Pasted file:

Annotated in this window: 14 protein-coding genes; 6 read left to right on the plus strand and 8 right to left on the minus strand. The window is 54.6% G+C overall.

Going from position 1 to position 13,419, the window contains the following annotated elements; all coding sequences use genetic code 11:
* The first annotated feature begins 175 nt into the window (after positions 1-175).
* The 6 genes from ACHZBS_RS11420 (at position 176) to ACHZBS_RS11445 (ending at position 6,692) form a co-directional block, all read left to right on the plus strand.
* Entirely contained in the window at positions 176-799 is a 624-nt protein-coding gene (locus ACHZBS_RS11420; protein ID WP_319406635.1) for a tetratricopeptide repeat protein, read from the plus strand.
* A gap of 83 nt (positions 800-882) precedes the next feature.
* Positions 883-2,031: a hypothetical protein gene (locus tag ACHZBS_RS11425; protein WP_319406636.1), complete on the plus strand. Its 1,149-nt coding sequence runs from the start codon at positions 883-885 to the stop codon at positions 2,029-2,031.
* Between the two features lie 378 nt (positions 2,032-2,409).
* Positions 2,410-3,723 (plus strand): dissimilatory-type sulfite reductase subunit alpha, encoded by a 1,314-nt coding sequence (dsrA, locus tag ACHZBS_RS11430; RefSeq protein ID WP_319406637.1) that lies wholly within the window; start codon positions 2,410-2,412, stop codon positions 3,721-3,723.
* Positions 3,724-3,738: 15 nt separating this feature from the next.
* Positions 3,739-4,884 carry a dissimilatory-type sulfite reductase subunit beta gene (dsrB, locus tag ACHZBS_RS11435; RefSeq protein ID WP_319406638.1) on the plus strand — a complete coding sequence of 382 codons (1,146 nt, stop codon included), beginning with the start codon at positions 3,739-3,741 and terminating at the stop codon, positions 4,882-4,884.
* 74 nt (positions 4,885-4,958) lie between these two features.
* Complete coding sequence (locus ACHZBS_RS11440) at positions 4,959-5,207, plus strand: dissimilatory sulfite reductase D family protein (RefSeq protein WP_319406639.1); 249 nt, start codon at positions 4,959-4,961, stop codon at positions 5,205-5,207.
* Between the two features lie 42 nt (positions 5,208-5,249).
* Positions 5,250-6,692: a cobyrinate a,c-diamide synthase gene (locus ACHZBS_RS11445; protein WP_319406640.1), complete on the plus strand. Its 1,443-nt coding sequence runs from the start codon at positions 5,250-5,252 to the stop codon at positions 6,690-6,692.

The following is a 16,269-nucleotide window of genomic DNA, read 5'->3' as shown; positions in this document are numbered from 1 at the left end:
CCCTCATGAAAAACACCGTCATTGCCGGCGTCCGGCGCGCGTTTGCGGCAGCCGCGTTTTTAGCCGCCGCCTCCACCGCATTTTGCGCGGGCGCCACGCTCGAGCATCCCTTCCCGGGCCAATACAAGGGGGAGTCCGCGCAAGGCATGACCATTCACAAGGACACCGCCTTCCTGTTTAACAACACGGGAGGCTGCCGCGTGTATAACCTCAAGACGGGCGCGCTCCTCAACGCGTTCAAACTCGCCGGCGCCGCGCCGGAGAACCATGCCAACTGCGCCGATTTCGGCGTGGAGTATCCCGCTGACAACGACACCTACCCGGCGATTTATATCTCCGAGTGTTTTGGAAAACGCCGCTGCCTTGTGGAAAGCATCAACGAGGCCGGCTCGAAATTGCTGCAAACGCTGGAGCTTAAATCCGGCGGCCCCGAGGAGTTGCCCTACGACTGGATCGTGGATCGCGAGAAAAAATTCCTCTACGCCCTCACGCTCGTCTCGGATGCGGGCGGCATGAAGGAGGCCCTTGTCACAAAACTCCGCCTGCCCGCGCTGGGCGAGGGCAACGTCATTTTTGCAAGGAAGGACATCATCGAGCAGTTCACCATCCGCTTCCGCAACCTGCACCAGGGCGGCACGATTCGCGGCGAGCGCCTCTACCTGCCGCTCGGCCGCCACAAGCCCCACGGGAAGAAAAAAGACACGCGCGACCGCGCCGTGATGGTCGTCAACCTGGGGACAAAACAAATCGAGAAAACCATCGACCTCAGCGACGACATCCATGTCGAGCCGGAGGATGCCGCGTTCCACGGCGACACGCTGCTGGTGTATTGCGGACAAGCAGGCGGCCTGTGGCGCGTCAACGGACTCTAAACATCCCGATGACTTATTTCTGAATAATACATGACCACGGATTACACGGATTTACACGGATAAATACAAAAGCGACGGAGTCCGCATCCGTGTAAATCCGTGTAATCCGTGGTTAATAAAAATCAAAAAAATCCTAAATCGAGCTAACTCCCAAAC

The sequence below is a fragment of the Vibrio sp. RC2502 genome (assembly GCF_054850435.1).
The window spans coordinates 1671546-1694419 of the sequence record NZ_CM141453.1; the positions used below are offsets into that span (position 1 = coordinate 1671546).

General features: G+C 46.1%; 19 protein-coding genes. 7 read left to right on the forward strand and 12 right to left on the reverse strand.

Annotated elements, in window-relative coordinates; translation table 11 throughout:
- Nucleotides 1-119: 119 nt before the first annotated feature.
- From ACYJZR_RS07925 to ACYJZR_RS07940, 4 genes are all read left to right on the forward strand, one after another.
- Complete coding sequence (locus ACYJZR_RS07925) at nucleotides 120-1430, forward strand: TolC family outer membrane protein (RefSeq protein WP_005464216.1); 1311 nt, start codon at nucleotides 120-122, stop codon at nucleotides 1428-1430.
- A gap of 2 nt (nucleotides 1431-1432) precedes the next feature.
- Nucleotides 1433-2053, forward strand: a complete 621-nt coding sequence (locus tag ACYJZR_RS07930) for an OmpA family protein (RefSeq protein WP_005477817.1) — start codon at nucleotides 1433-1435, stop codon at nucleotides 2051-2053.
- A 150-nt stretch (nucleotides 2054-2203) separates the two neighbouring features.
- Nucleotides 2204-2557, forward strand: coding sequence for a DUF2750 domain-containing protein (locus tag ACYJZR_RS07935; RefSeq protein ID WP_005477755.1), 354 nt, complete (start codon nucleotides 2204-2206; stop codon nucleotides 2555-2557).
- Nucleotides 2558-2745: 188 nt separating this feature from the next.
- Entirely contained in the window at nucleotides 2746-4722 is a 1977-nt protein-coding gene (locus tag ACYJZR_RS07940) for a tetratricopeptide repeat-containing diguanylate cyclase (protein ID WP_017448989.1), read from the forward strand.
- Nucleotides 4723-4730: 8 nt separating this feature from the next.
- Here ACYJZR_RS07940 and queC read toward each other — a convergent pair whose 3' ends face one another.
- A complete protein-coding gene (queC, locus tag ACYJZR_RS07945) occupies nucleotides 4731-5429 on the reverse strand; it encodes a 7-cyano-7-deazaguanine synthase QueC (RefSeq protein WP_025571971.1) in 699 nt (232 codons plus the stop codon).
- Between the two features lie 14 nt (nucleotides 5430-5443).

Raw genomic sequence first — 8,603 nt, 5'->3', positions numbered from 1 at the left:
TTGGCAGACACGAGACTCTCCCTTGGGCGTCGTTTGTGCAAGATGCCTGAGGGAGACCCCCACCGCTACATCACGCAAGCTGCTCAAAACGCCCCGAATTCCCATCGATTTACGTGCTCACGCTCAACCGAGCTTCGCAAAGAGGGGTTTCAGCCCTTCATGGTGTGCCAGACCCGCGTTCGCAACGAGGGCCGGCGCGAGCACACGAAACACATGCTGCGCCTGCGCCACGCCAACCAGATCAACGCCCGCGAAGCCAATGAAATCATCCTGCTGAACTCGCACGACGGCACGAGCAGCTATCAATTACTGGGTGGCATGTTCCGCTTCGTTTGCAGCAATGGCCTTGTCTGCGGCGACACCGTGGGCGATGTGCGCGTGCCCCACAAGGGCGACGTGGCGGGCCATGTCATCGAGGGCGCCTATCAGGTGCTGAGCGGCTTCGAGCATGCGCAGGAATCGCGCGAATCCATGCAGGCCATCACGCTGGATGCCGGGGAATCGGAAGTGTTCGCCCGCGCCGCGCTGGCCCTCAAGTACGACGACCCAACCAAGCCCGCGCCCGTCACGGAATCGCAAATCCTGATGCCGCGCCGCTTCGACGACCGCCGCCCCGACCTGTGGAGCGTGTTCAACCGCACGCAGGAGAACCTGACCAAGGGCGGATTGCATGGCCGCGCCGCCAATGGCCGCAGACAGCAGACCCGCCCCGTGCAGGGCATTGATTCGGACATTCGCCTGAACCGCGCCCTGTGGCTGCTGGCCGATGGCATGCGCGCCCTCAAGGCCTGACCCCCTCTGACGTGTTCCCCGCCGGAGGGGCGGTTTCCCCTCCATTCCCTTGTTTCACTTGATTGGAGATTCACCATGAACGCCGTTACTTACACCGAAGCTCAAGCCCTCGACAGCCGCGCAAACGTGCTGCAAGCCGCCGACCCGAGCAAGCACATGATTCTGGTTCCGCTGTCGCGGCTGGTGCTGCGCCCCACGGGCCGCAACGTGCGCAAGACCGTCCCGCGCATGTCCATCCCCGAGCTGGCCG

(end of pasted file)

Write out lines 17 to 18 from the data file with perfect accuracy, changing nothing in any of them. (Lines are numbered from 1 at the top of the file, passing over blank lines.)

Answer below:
CCCTCATGAAAAACACCGTCATTGCCGGCGTCCGGCGCGCGTTTGCGGCAGCCGCGTTTTTAGCCGCCGCCTCCACCGCATTTTGCGCGGGCGCCACGCTCGAGCATCCCTTCCCGGGCCAATACAAGGGGGAGTCCGCGCAAGGCATGACCATTCACAAGGACACCGCCTTCCTGTTTAACAACACGGGAGGCTGCCGCGTGTATAACCTCAAGACGGGCGCGCTCCTCAACGCGTTCAAACTCGCCGGCGCCGCGCCGGAGAACCATGCCAACTGCGCCGATTTCGGCGTGGAGTATCCCGCTGACAACGACACCTACCCGGCGATTTATATCTCCGAGTGTTTTGGAAAACGCCGCTGCCTTGTGGAAAGCATCAACGAGGCCGGCTCGAAATTGCTGCAAACGCTGGAGCTTAAATCCGGCGGCCCCGAGGAGTTGCCCTACGACTGGATCGTGGATCGCGAGAAAAAATTCCTCTACGCCCTCACGCTCGTCTCGGATGCGGGCGGCATGAAGGAGGCCCTTGTCACAAAACTCCGCCTGCCCGCGCTGGGCGAGGGCAACGTCATTTTTGCAAGGAAGGACATCATCGAGCAGTTCACCATCCGCTTCCGCAACCTGCACCAGGGCGGCACGATTCGCGGCGAGCGCCTCTACCTGCCGCTCGGCCGCCACAAGCCCCACGGGAAGAAAAAAGACACGCGCGACCGCGCCGTGATGGTCGTCAACCTGGGGACAAAACAAATCGAGAAAACCATCGACCTCAGCGACGACATCCATGTCGAGCCGGAGGATGCCGCGTTCCACGGCGACACGCTGCTGGTGTATTGCGGACAAGCAGGCGGCCTGTGGCGCGTCAACGGACTCTAAACATCCCGATGACTTATTTCTGAATAATACATGACCACGGATTACACGGATTTACACGGATAAATACAAAAGCGACGGAGTCCGCATCCGTGTAAATCCGTGTAATCCGTGGTTAATAAAAATCAAAAAAATCCTAAATCGAGCTAACTCCCAAAC

The sequence below is a fragment of the Vibrio sp. RC2502 genome (assembly GCF_054850435.1).